Cordell Hull is Awarded the Nobel Peace Prize

Cordell Hull has devoted his entire life to the stabilization of international relations. Best known to the public are his untiring efforts in the field of commercial policy, efforts inspired by his desire to counteract autarchic tendencies both in the U.S.A. and abroad. Of these efforts, which considerably influenced national policies during the period between the wars and especially at the end of the twenties, he says: «There can be no real progress toward confidence or peace nor permanent trade recovery while retaliations and bitter trade controversies rage.»1 Confidence and peace between nations have constituted his goal in all spheres of his activity. This is the driving spirit behind his fight against isolationism at home, his efforts to create a peace bloc of states on the American continents, and his work for the United Nations Organization.

— Gunnar Jahn, Chairman of the Nobel Committee

Cordell Hull (October 2, 1871–July 23, 1955) was an American politician from the U.S. state of Tennessee. He is best-known as the longest-serving Secretary of State, holding the position for 11 years (1933–1944) in the administration of President Franklin Delano Roosevelt. Hull received the Nobel Peace Prize in 1945 for his role in establishing the United Nations, and was referred to by President Roosevelt as the Father of the United Nations.

Hull was born in a log cabin in Olympus, which is now part of Pickett County, Tennessee, but was then part of Overton County. He became the elected chairman of the Clay County Democratic Party at the age of 19.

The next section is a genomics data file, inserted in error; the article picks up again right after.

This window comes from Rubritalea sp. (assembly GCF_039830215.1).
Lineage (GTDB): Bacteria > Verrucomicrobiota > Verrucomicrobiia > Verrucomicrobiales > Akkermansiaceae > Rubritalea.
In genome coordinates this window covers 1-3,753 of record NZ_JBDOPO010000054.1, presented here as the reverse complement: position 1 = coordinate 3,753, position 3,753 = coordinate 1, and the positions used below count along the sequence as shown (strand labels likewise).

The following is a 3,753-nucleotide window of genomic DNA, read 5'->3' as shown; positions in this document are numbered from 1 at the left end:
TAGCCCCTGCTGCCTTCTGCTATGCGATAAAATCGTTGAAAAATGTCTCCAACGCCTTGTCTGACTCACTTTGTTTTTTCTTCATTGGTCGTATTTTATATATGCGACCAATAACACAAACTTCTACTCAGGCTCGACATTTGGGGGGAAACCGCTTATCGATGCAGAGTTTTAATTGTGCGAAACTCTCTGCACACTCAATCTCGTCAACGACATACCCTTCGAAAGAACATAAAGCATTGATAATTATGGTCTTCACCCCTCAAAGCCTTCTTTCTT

In 1891, Hull graduated from Cumberland School of Law at Cumberland University and was admitted to the bar as a teenager. He served in the Tennessee House of Representatives from 1893 to 1897. During the Spanish-American War, he served in Cuba as a captain in the Fourth Regiment of the Tennessee Volunteer Infantry.

Hull served 11 terms in the United States House of Representatives (1907–1921 and 1923–1931) and authored the federal income tax laws of 1913 and 1916 and the inheritance tax of 1916. After an electoral defeat in 1920, Hull served as chairman of the Democratic National Committee. He was elected to the Senate in 1930, but resigned upon being named Secretary of State in 1933.

In 1933 Hull was appointed Secretary of State by Franklin D. Roosevelt; he served 11 years until he retired from public office. Hull became the underlying force and architect in the creation of the United Nations, drafting, along with his staff, the United Nations Charter in mid-1943. He resigned as Secretary of State in November 1944 because of failing health.

In 1945 Cordell Hull was awarded the Nobel Peace Prize for "co-initiating the United Nations".

Hull died after suffering several strokes and heart attacks in 1955 in Washington, D.C., and is buried in the vault of the Chapel of St. Joseph of Arimathea in the Washington National Cathedral, which is an Episcopal church.

There is now a Cordell Hull Museum located near his birthplace in Byrdstown, Tennessee, which houses his papers and other memorabilia.